What's Next?

Lawyers on both sides of the human gene patenting debate note that at this point several things could happen. First, the appeals court judges could rehear the case as both sides request. The other possibility is that all 16 judges in the federal circuit or the Supreme Court could be convinced to hear the case, explains Debra Lauren Greenfield, PhD, Adjunct Assistant Professor, UCLA Center for Society and Genetics, which has been working with the plaintiffs.

The biotech industry would welcome consideration by the entire federal circuit because its decision could help clarify issues for the Supreme Court, says patent lawyer and former molecular biologist Kevin Noonan, PhD, Partner at McDonald, Boehnen, Hullbert & Berghoff LLP in Chicago, Illinois.

Meanwhile, the Supreme Court has agreed to hear a case that could have a major impact in the suit against Myriad and the gene patents. In Mayo v. Prometheus, the high court will consider what constitutes a “natural phenomenon” and whether 2 laboratories run by Prometheus Laboratories in San Diego, California, have the right to claim that natural phenomena can be protected by patent. The central dispute is whether a test that measures patients' metabolite levels to determine drug dosage should be patentable.

Whole Genome Sequencing

Myriad's BRCA patents expire in 2014 and most existing human gene patents, covering roughly 20% of the genome, will expire by 2020, leading some to speculate that the debate over gene patents will dissipate in coming years. Dr. Evans says rancor over gene patenting will probably diminish in relation to isolated genes, but not the practice in general, especially once whole genome sequencing becomes common. “In whole genome sequencing, you could argue that one never isolates genes, so there's no patent infringement,” he says. He adds, however, that gene patents contain several different claims besides ones relating to isolated genes. Myriad, for example, currently claims the mental process of inspecting a DNA sequence, detecting a mutation, and deciding if there's an increased risk of breast cancer is patentable.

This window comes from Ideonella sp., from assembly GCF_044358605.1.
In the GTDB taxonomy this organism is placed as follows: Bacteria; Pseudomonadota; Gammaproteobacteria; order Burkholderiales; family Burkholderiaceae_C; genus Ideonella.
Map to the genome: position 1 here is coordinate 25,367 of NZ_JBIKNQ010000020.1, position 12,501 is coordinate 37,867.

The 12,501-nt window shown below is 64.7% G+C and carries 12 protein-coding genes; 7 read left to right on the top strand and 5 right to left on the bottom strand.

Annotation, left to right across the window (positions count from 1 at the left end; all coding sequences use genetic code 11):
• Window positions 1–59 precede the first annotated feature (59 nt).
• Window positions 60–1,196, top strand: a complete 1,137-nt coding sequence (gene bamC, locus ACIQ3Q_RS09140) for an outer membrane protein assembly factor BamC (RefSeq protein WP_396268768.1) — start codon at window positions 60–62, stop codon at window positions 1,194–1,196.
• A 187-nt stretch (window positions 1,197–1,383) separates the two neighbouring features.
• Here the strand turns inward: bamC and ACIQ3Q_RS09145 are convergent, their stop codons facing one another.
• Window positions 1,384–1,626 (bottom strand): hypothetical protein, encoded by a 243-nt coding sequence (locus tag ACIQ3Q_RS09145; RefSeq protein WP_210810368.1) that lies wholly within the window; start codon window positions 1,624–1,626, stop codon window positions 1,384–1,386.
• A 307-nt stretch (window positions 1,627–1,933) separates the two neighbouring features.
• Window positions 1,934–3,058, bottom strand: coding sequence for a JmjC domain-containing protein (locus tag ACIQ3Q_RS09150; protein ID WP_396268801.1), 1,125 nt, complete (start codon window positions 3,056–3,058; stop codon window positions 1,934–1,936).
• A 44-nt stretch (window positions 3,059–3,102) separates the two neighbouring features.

But Dr. Evans and the SACGHS refute such claims. In an April 2012 report to the Department of Health and Human Services they write that the U.S. patenting system's practice of assigning patents to single genes and the biotechnology industry's focus on exclusive licenses for genetic discoveries may hamper multiplex testing and, eventually, whole-genome sequencing.

Both the SACGHS report and the appeals court decision suggest a legislative rather than a legal solution to the debate over gene patents. But multiple federal bills banning gene patents, introduced by Rep. Xavier Becerra of California, have not advanced. The bills would ban patents on all products of nature, such as the human genome. In contrast, SACGHS's recommendation was more nuanced. It called for an exemption from liability for infringement of patent claims on genes to be included in tests used for patient care or medical research. “Ideally, there should be legislation that says you can't use gene patents for diagnostic purposes,” Dr. Evans says.

Drs. Evans and Noonan agree that Congress is unlikely to pass any gene patent legislation because Congress simply lacks the will to hash out the complicated issues involved. “Congress has enough trouble passing a budget resolution. Do you really think it can handle this?” Dr. Noonan asks.

While not an advocate of gene patents, Dr. Evans says they may be reasonable for development of drugs that cost hundreds of millions of dollars because the patents can attract necessary investors. Diagnostic tests can, by comparison, be cheaply developed, he notes, adding that not all patents are restrictive. For example, patents on the genes responsible for cystic fibrosis and Huntington disease allow dozens of labs to offer tests in a thriving marketplace. “In contrast, Myriad's patent locks the field down,” he says.

While Dr. Noonan says human gene patents are necessary to attract investment in medical advances, he adds that patient care would be just fine without them. “Arguments based on what makes money miss the point, which is: Do patents produce benefit for patients? They do not.”